The 7 chestnuts of personal finance

Crack these and you’ll be well on your way to financial independence

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One of the world’s best personal finance writers—Jason Zweig of the Wall Street Journal—has said there are only a handful of real personal finance columns to write. The trick, he said (and I’m paraphrasing here), is in being able to “reissue” these columns in a way that the public (or editors) don’t notice. Of course, you could go further and say that the news business in general revolves around a few fairly standard memes: if it bleeds, it leads.

In personal finance, however, we’re not in the business of covering disasters and personal tragedies, unless of course the market does a repeat of what it did in 2008. It’s a sad fact that, as investors in Bernie Madoff’s ponzi scheme found to their regret, that when the market tanks we discover who was swimming naked.

The June issue of MoneySense contained 42 items billed as being the Best Tips Ever. That issue is a “keeper.” I’m not going to reprise the tips here but instead have come up with a list of seven “personal finance chestnuts” that I hope may be useful to readers and perhaps other PF journalists.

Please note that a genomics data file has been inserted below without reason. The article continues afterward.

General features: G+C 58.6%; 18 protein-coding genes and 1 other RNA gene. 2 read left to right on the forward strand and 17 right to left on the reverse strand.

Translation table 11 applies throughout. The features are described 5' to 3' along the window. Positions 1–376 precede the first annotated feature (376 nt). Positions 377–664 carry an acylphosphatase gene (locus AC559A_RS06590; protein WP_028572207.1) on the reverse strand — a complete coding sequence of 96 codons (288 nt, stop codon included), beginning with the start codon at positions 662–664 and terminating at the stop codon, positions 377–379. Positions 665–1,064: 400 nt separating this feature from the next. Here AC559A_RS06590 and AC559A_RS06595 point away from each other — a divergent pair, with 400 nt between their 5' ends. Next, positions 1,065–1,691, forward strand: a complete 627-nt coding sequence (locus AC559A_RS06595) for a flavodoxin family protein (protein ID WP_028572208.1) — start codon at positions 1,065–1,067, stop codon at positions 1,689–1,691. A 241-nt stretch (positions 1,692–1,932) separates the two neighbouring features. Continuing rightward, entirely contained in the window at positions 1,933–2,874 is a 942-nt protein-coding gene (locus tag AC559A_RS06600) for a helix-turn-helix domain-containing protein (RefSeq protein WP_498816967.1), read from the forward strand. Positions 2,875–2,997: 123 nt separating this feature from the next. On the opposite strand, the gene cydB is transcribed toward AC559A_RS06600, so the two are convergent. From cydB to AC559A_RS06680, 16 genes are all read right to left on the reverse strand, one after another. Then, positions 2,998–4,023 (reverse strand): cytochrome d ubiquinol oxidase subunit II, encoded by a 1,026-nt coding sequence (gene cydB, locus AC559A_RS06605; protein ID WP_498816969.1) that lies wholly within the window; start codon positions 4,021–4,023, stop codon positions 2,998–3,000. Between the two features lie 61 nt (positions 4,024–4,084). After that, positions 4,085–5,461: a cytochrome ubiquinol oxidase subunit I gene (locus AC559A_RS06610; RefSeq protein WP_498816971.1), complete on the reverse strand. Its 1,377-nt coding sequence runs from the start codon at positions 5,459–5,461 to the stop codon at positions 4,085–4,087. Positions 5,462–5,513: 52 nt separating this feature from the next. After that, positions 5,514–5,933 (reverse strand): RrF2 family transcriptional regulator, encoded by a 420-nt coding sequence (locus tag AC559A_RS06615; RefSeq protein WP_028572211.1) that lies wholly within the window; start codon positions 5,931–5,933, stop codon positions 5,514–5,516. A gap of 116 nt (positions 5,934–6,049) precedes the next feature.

#1: Live below your means

This is the granddaddy chestnut of personal finance. If you keep spending your fool head off, you’ll forever be on a treadmill to oblivion. The only way to become financially independent is to consistently spend less than you earn, year in and year out, decade after decade. The difference between what you (and your spouse) earn becomes your capital and it must be invested wisely.

#2: Pay yourself first

This is closely related to living below your means. The surplus between a higher income and a lower level of spending needs to be directed to savings and investments. Just like your employer takes your income tax off your paycheque before you even see it, you should set up a pre-authorized chequing (PAC) arrangement with your financial institution (“automatic draft” in the U.S.), so another chunk of your paycheque is siphoned right off the top to savings and investments. Yes, you may feel a bit “broke” after the double whammy of paying tribute to the taxman as well as paying yourself first, but as the years go by and your wealth steadily mounts, you’ll be glad you roasted this particular nut.

#3:  Get out of debt

Get out of debt, starting with non-tax-deductible consumer debt (such as credit card debt), then student loans and finally any lines of credit and ultimately your mortgage (see Chestnut #4). No investment pays off as well as eliminating high-interest debt and it’s more tax efficient to boot.

#4: Buy a home and pay it off

I’ll keep saying it: the foundation of financial independence is a paid-for home. If you rent, you’re still paying a mortgage: your landlord’s! In that case, your rent will never stop and will keep getting hiked as inflation rises. When you own your own home and the mortgage is gone, you get to live rent-free and you won’t worry about your rent going ever higher in old age. Plus you don’t have to pay capital gains taxes on the sale of your principal residence (see Chestnut #7).

#5:  Be an owner, not a loaner